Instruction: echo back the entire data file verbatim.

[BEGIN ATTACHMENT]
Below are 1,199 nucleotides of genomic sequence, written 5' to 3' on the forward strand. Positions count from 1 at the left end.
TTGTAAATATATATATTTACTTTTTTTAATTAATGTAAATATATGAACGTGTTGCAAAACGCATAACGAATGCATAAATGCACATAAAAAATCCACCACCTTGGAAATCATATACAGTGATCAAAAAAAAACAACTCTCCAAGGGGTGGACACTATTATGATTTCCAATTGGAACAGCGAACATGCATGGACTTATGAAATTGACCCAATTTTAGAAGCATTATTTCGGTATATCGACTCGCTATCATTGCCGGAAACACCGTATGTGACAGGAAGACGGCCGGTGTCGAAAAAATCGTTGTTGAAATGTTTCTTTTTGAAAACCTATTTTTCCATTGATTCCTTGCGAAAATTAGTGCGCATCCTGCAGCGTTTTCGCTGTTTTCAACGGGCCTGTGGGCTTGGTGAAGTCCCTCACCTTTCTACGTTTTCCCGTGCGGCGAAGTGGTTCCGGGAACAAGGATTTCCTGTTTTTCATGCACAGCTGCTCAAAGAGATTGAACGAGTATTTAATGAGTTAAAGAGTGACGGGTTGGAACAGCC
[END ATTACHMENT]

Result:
Below are 1,199 nucleotides of genomic sequence, written 5' to 3' on the forward strand. Positions count from 1 at the left end.
TTGTAAATATATATATTTACTTTTTTTAATTAATGTAAATATATGAACGTGTTGCAAAACGCATAACGAATGCATAAATGCACATAAAAAATCCACCACCTTGGAAATCATATACAGTGATCAAAAAAAAACAACTCTCCAAGGGGTGGACACTATTATGATTTCCAATTGGAACAGCGAACATGCATGGACTTATGAAATTGACCCAATTTTAGAAGCATTATTTCGGTATATCGACTCGCTATCATTGCCGGAAACACCGTATGTGACAGGAAGACGGCCGGTGTCGAAAAAATCGTTGTTGAAATGTTTCTTTTTGAAAACCTATTTTTCCATTGATTCCTTGCGAAAATTAGTGCGCATCCTGCAGCGTTTTCGCTGTTTTCAACGGGCCTGTGGGCTTGGTGAAGTCCCTCACCTTTCTACGTTTTCCCGTGCGGCGAAGTGGTTCCGGGAACAAGGATTTCCTGTTTTTCATGCACAGCTGCTCAAAGAGATTGAACGAGTATTTAATGAGTTAAAGAGTGACGGGTTGGAACAGCC